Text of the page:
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Rural museums keep history alive

It’s not only the collections they hold but the stories they tell that are preserved

Almost every town has one — sometimes standing alone on the Prairies. In train stations without tracks and fading catalogue homes the treasures lie, but it isn’t just the museums themselves, it’s the tales of another time in that specific place.

“Objects are seldom important in and of themselves. Rather, they are like props in a play in that they are used to tell a story which is what the audience relates to and looks for,” said Wendy Fitch, executive director, Museums Association of Saskatchewan.

There are objects that are seen over and over again in rural museums and items unique to a region. Family heirlooms are displayed beside tools and there are often items that are hard to identify, probably invented to fill a specific need, built by a creative community member.

Karen Grenier is the manager of the Hudson Bay Museum. She advocates for the value of museums. “I believe there are three really important things we offer our community. First is keeping our stories alive. We need to tell them often and well. Second we need to interact with our community and allow people to participate in activities from the past. And finally we need to provide a place for dialogue. This may be between different generations, cultures, or just between individuals with different thoughts. In these ways we keep our communities rooted and allow them to learn from the past,” she said.

Grenier said the challenge is to reinvent themselves in order to thrive. “The younger generation must become invested. Programming must be developed to engage the tough-sell audience of 15 to 25. We are using social media, looking at programs that tie into school outcomes for older grades, hosting things like old-time ice-cream-making activities, and considering theme nights like ‘Escape the Museum,’ or, ‘a haunted house,’” she said.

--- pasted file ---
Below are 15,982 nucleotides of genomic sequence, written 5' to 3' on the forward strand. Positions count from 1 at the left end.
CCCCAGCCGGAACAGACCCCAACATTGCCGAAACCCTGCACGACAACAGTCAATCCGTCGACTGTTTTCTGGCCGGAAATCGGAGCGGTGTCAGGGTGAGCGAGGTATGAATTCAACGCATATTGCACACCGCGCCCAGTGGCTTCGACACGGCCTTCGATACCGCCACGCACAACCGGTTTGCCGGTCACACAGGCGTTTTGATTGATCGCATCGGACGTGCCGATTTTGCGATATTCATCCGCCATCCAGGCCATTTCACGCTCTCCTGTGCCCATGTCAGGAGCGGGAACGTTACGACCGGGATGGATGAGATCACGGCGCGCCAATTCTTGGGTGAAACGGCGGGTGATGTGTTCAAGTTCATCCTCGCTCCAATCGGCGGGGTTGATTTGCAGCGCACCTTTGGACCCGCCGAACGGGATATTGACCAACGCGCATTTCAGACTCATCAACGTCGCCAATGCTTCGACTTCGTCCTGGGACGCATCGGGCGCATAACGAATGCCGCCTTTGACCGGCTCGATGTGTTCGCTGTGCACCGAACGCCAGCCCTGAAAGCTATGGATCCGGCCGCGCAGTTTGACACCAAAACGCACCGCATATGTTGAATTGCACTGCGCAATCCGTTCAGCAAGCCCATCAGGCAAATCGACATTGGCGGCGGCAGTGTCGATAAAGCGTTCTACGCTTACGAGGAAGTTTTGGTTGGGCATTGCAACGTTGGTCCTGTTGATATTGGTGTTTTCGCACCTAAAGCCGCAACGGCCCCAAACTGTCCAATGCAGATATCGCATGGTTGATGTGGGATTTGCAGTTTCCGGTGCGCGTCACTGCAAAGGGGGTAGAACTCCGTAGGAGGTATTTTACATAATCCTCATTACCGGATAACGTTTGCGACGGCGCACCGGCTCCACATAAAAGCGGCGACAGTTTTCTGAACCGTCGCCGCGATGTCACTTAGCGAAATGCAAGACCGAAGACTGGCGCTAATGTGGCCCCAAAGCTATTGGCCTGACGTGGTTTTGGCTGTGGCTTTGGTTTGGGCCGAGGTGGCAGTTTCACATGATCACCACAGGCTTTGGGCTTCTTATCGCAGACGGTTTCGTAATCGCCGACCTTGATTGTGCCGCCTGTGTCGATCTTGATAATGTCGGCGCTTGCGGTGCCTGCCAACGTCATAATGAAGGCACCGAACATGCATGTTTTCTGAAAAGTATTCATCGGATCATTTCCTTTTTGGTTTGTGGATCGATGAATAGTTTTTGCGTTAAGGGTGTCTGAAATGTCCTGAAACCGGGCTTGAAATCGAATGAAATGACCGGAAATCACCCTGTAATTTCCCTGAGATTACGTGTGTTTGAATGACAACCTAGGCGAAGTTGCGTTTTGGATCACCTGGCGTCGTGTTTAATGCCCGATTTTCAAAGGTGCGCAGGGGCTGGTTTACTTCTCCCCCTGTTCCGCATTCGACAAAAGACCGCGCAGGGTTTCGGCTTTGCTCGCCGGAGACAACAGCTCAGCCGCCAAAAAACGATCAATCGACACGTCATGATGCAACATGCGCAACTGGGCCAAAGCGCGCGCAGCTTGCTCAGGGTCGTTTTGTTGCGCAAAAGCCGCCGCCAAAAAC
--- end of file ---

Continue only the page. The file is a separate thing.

The Hudson Bay Museum pays tribute to the agricultural history of the region with small hand tools, livestock supplies, as well as photographs and paintings. “In my tours I speak about the old household chores, medical inventions, beauty aids, and school days. I try to view the tours as story starters and once the visitors are engaged, the stories just spill out. It can be memories of a grandparent heating water, a disastrous trip to a barber, or an early-morning call to a switchboard about a murder. Sometimes I feel like the most privileged person on the planet to just listen as they share,” said Grenier.

“We have a 1912 X-ray machine. I absolutely love talking about those weird and wacky days of early medicine. The guests are visibly horrified by the idea of using an X-ray machine as a depilatory for hair removal. Shocking right?” she said.

A tour of the museum on the edge of Spiritwood this summer displayed a large collection of various items from the past, and the student who led the tour was excited to share their stories.

So don’t just drive by these historical stops at the side of the road — you’ll be pleasantly surprised by the treasures they hold.

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